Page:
We chat with a student on the MFA Image Text Program at Ithaca College, NY, about an absorbing reading list, how one workshop revolutionised his writing and letters to a fictional ex.
Lately, I’ve been stuck on the elegance of the word “loneliness”: the repeated “l”, the train of quieting vowels and the disappearing “s.” The photographs serve as a reflection on loneliness, absence and elongated time.
The photographs are from a project called “Letters to Paul” in which I write loosely defined “letters” to a fictional ex-partner, Paul. The letters started as a way to get over an ex and turned into a long-term project—utilizing critical writing, lyrical prose, poetry, images and memoir—to bring that love into conversation with photographers’ and writers’ work I admired and desperately wanted to be closer to (i.e., Frank O’Hara, David Wojnarowicz, Carrie Mae Weems, Paul Mpagi Sepuya, among others).
I write in the project’s introduction: “Paul” grew out of my impulse to get closer to artists, writers and poets who, through their words and images, aroused in me a real need to touch. I learned quickly that going to a reading gets you nowhere, even when you sit in the front row. And writing actual letters may get you a letter back but there’s little comfort in a polite response. Pressing a hand or naked rib to a page is an option but reveals only the need to push deeper. And so in the way I’d written love letters to my recent ex but never sent them, I began to write letters to poets, writers and photographers, imagining a life within an author’s prose, a photographer’s gaze.
What made you choose this course?
I took a long road to art school. After graduating from undergraduate with a degree in Italian, I earned my Master of Social Work and worked for a number of years in non-profits. During that time, I was also making art and taking classes at the Art Center College of Design. The classes were encouraging and made me want to learn more.
I’m from LA and wanted to stay in LA but none of the local MFA programs seemed like the right fit. So I began searching for low-residency options in other cities. The Image Text MFA stood out. It helped that one of my favorite writers, Claudia Rankine, had been involved early on and that Melissa Catanese and Ed Panar were teaching photography for the program. The directors were sweet and kind in the interview and I got good recommendations from artists. So I took the plunge.
Previously, I’d been an experimental photographer with a lot of ideas. I wanted to go to graduate school to have a better sense of who I was as an artist. I wanted to be challenged and made to think about what I was making and why I was making it. I wanted to be forced to commit to things and finish them.
The Image Text program is the right fit for me. Nicholas and Catherine, the program directors, are incredibly generous with their time and support. They’ve nurtured a caring community of artists.
Can you show us your school in a few images?
What has been your most enlightening encounter so far?
Renee Gladman’s class revolutionized my writing and the way I viewed myself as an artist. We did an exercise in her class where she suggested that we write lyrical essays in response to a book of poems by Fred Moten. I’d never done anything like it and surprisingly my brain accessed a new form of writing that I didn’t know I was capable of. I talked to her about it later and she called it accessing my “gut brain.” She suggested that I not try to replicate what I wrote in her class but that I attempt to get back to that balance of flow and control. The encouragement to go after a feeling as opposed to a subject was transformative.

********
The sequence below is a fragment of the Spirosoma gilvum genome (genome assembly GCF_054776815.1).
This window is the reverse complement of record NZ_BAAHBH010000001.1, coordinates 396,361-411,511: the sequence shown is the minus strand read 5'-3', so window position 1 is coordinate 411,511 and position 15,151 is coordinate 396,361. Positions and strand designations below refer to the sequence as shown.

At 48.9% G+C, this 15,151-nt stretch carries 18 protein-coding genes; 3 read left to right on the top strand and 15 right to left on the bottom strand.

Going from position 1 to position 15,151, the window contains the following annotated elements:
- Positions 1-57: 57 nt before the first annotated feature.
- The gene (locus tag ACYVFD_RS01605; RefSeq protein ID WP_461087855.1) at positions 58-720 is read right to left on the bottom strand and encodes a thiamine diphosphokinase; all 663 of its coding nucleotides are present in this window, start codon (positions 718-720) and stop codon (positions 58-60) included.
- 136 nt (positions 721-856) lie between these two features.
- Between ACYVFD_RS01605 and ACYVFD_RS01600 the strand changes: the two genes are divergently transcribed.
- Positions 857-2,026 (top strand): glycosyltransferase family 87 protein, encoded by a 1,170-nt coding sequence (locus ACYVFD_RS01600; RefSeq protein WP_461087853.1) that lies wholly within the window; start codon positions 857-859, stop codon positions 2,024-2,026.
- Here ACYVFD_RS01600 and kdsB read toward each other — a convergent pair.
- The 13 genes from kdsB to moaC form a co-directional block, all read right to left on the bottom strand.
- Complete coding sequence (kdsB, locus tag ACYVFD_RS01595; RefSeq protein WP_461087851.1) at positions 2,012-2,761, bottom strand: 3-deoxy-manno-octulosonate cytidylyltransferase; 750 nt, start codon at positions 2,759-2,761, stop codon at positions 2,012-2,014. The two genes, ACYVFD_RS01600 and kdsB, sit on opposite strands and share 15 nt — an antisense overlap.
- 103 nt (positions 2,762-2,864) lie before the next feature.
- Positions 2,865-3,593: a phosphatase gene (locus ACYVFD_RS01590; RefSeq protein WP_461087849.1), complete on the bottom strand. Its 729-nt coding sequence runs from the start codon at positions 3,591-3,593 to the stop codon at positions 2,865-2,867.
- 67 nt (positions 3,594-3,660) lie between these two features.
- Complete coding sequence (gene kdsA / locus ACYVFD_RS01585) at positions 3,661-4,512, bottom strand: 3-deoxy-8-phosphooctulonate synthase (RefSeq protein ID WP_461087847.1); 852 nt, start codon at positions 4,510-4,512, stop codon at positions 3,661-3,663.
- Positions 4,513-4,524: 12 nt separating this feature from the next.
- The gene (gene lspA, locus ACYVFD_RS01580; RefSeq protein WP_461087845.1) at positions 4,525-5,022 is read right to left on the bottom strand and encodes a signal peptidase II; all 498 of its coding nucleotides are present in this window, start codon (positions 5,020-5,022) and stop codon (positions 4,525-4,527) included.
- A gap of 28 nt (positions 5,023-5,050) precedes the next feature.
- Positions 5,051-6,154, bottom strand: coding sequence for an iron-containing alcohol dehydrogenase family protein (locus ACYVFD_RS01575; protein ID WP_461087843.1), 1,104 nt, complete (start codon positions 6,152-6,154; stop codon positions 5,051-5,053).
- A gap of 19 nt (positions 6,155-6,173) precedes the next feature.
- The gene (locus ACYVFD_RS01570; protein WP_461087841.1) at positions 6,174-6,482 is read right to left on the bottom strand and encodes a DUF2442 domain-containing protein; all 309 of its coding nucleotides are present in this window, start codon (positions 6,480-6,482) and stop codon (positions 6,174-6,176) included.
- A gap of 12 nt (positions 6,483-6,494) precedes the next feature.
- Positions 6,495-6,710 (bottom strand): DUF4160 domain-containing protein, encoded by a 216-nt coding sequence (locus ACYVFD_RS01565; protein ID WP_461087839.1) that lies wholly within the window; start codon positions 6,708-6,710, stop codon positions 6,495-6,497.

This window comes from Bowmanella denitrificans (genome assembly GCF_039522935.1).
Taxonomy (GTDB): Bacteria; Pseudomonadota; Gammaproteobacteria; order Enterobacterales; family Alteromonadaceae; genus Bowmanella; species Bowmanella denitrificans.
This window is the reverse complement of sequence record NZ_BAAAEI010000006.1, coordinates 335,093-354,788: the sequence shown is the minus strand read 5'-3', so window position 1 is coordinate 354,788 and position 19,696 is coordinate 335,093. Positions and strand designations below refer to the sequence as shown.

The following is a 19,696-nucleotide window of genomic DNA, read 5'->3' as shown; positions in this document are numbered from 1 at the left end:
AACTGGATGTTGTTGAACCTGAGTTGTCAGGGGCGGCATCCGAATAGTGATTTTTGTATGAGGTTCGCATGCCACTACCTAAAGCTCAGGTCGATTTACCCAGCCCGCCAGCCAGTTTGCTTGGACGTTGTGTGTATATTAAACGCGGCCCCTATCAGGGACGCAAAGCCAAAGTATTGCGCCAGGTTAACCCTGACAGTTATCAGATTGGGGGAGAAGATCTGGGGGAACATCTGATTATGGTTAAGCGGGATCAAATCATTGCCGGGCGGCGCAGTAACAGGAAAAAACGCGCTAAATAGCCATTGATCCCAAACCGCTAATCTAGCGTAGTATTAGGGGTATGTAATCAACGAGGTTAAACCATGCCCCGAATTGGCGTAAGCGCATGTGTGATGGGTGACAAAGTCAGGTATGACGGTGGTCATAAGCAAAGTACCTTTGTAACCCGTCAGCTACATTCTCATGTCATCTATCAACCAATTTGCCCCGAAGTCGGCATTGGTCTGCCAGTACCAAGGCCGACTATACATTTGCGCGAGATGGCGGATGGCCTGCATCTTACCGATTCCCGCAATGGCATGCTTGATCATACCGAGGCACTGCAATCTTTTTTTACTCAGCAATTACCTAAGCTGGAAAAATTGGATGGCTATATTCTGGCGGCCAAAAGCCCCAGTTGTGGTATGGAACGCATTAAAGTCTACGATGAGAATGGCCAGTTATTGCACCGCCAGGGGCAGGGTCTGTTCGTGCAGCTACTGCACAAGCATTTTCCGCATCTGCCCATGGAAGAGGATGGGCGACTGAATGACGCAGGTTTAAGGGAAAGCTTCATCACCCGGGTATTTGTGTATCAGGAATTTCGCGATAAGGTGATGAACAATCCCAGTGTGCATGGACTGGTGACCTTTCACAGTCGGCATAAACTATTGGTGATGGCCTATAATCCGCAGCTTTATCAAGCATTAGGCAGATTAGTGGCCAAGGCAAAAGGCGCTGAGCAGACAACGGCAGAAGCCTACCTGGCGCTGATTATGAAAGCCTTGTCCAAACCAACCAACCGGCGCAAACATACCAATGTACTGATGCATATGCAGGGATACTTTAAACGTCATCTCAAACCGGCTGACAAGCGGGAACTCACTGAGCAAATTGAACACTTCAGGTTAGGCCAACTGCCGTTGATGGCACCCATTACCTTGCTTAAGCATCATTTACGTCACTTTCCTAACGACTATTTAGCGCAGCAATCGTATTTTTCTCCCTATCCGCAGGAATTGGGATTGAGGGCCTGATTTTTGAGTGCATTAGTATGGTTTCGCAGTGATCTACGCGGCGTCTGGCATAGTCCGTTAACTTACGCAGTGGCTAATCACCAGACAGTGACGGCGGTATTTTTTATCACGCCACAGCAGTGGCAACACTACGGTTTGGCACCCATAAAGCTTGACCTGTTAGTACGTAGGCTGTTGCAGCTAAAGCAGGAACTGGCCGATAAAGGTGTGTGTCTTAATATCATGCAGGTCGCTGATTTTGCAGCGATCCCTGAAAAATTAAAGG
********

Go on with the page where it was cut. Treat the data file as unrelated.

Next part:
Can you share three things that are on your mind right now?
1. New books: “Crush” by Richard Siken, “In Full Velvet” by Jenny Johnson, “Sharks in the Rivers” by Ada Limón // Recently read books: “Proxies” by Brian Blanchfield, “Inside/Out” by Joseph Osmundson, “In the Still of the Night” by Dara Wier
2. Queer podcasts: the VS podcast (Poetry Foundation), Food 4 Thot, Nancy
3. Why it’s so hard to find a man in LA
Show us the work of one of your classmates.
“primary.secondary.armpit” by Janet Solval.
What was the last great book you got out of your school’s library?
Felix Gonzalez-Torres (A.R.T. Press, 1993). The generosity in his art is what I strive for. The quiet, strong ways his queerness asserts itself is comforting and necessary.
How do you see photography contributing to todays world?
I’m excited about image makers like Teju Cole and Wolfgang Tillmans who are utilising image and text on Instagram in unique ways to share complex narratives and necessarily politically driven material.
How do you imagine your life 10 years from now?
The first thing that comes to mind is a scene from a future Sunday in my backyard: a shirtless husband relaxing in a lawn chair and two small children in floaties and goggles splashing around the pool. I write a lot about relationships and find an idealized future is often tied to a happy family life.
In terms of career, I know I will continue writing. I like the book form because it allows me to be small, take up less space. It feels right to be contained. It also is a very personal form of expression, allowing for a one-to-one relationship with the audience.
About this Model Student: Jason Lipeles, 32, is a poet, photographer and social worker based in Ithaca and Los Angeles. He is currently pursuing a MFA in Image Text at Ithaca College.